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Suppose $f:X\rightarrow Y$ is a homeomorphism. Show that if $X$ is hausdorff then so is $Y$.

My attempt: Let $y_1,y_2\in Y$ be distinct, by bijectivity of $f$, there exists distinct $x_1,x_2 \in X$ such that $f(x_1)=y_1$ and $f(x_2)=y_2$. Since $X$ is hausdorff, there exists disjoint open subsets of $X$, $V_1$ and $V_2$ containing $x_1$ and $x_2$ respectively. Since $f$ is a homeomorphism, it is an open map, hence $f(V_1)\cap f(V_2)$ is the union of two open sets. Since $f$ is injective, $f(V_1 \cap V_2)= f(V_1) \cap f(V_2)= \varnothing$, and $f(V_1),f(V_2)$ contain $y_1,y_2$ respectively. Thus $Y$ is hausdorff.

Is it correct?

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    $\begingroup$ Yep seems right ! $\endgroup$
    – Popyaitte
    Dec 24, 2019 at 15:48
  • $\begingroup$ Just say $f[V_1]$ and $f[V_2]$ are open sets, etc. $\endgroup$ Dec 24, 2019 at 16:36

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There is a little problem with the sentence 'hence $f(V_1)\cap f(V_2)$  is the union of two open sets', because you should write $f(V_1)\cup f(V_2)$ instead of $f(V_1)\cap f(V_2)$, and because you should precise that $f(V_1)$ and $f(V_2)$ are open sets.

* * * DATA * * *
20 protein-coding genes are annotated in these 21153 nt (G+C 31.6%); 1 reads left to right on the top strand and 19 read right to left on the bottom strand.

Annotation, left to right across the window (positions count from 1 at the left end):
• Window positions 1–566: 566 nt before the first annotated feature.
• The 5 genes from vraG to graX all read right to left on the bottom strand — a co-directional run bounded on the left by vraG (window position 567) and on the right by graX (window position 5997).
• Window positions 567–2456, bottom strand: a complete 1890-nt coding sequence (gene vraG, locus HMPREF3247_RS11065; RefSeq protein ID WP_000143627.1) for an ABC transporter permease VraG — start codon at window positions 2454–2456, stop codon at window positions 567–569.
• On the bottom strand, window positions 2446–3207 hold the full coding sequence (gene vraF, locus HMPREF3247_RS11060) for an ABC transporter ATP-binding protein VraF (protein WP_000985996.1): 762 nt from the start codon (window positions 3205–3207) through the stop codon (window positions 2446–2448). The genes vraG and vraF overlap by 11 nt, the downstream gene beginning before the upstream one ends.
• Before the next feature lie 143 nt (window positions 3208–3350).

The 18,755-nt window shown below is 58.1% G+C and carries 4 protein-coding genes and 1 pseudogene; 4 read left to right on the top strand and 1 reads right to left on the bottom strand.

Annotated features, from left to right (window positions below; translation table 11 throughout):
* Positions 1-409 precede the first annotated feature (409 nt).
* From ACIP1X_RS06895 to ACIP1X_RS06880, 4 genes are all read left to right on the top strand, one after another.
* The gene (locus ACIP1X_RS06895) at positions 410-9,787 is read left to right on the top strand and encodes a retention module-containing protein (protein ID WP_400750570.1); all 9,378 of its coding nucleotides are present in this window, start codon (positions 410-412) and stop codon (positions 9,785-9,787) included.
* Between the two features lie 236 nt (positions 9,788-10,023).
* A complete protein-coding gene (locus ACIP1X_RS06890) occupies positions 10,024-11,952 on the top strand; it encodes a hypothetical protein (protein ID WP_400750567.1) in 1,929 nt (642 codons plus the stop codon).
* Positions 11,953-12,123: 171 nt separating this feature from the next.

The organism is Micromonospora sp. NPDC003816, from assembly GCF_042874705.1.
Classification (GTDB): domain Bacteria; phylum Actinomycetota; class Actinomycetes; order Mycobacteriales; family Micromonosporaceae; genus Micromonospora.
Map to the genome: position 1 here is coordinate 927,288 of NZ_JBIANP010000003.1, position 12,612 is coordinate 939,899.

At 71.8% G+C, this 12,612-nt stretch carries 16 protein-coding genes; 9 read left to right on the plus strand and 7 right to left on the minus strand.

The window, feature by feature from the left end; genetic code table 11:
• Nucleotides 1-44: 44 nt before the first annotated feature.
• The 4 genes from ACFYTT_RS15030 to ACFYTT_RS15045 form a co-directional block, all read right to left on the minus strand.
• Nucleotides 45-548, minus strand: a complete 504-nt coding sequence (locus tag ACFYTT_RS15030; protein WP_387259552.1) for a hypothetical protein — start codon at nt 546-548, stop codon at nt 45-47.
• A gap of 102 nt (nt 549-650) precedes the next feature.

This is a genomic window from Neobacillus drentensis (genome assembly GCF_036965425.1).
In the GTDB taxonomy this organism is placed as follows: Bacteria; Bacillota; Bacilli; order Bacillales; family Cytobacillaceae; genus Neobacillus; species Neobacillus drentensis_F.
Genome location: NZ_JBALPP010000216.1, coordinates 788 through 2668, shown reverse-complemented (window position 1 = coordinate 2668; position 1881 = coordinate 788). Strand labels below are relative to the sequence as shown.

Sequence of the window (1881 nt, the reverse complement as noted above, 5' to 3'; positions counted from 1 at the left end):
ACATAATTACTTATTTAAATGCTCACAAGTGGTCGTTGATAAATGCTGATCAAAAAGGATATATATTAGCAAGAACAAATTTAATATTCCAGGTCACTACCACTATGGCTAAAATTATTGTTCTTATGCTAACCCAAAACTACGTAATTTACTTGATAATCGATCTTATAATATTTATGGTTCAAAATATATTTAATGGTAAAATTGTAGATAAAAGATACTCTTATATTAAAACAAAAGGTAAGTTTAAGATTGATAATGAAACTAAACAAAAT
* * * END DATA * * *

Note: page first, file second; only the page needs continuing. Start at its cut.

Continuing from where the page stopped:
One should also precise that $f(V_1)$ and $f(V_2)$ are disjoint, and contain $y_1$ and $y_2$ respectively. But this is done in your text

The rest of your argument is correct.

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Homeomorphisms preserve all topological properties, and the result follows.

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  • $\begingroup$ He has to prove that Hausdorff is a topological property.... $\endgroup$ Dec 24, 2019 at 17:19
  • $\begingroup$ @HennoBrandsma Well it is a statement about the existence of certain types of open sets. $\endgroup$
    – user403337
    Dec 24, 2019 at 17:27

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